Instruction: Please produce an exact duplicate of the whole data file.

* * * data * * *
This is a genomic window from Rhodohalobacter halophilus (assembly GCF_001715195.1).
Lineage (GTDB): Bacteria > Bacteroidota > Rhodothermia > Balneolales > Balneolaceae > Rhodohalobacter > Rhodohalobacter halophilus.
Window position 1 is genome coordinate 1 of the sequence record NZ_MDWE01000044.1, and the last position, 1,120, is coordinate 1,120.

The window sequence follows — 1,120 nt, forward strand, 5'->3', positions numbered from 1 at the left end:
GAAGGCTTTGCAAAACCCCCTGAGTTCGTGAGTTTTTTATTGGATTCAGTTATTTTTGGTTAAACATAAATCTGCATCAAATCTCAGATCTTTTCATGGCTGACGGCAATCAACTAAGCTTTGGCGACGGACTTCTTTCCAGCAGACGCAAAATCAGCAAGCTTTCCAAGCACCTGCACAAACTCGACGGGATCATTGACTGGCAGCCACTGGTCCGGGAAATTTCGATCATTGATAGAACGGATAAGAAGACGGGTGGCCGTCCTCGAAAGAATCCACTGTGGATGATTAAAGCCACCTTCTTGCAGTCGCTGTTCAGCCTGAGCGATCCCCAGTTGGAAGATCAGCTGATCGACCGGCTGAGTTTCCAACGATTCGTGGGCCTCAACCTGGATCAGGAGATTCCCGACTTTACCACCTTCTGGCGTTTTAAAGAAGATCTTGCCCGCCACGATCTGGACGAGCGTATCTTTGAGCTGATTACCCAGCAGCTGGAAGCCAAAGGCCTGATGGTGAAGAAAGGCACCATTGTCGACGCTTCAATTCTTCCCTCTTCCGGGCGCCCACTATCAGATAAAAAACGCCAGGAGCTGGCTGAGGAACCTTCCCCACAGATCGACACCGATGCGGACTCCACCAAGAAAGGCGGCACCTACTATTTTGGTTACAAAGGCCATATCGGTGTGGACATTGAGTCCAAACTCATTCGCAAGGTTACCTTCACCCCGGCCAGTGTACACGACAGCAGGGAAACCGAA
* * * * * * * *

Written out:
This is a genomic window from Rhodohalobacter halophilus (assembly GCF_001715195.1).
Lineage (GTDB): Bacteria > Bacteroidota > Rhodothermia > Balneolales > Balneolaceae > Rhodohalobacter > Rhodohalobacter halophilus.
Window position 1 is genome coordinate 1 of the sequence record NZ_MDWE01000044.1, and the last position, 1,120, is coordinate 1,120.

The window sequence follows — 1,120 nt, forward strand, 5'->3', positions numbered from 1 at the left end:
GAAGGCTTTGCAAAACCCCCTGAGTTCGTGAGTTTTTTATTGGATTCAGTTATTTTTGGTTAAACATAAATCTGCATCAAATCTCAGATCTTTTCATGGCTGACGGCAATCAACTAAGCTTTGGCGACGGACTTCTTTCCAGCAGACGCAAAATCAGCAAGCTTTCCAAGCACCTGCACAAACTCGACGGGATCATTGACTGGCAGCCACTGGTCCGGGAAATTTCGATCATTGATAGAACGGATAAGAAGACGGGTGGCCGTCCTCGAAAGAATCCACTGTGGATGATTAAAGCCACCTTCTTGCAGTCGCTGTTCAGCCTGAGCGATCCCCAGTTGGAAGATCAGCTGATCGACCGGCTGAGTTTCCAACGATTCGTGGGCCTCAACCTGGATCAGGAGATTCCCGACTTTACCACCTTCTGGCGTTTTAAAGAAGATCTTGCCCGCCACGATCTGGACGAGCGTATCTTTGAGCTGATTACCCAGCAGCTGGAAGCCAAAGGCCTGATGGTGAAGAAAGGCACCATTGTCGACGCTTCAATTCTTCCCTCTTCCGGGCGCCCACTATCAGATAAAAAACGCCAGGAGCTGGCTGAGGAACCTTCCCCACAGATCGACACCGATGCGGACTCCACCAAGAAAGGCGGCACCTACTATTTTGGTTACAAAGGCCATATCGGTGTGGACATTGAGTCCAAACTCATTCGCAAGGTTACCTTCACCCCGGCCAGTGTACACGACAGCAGGGAAACCGAA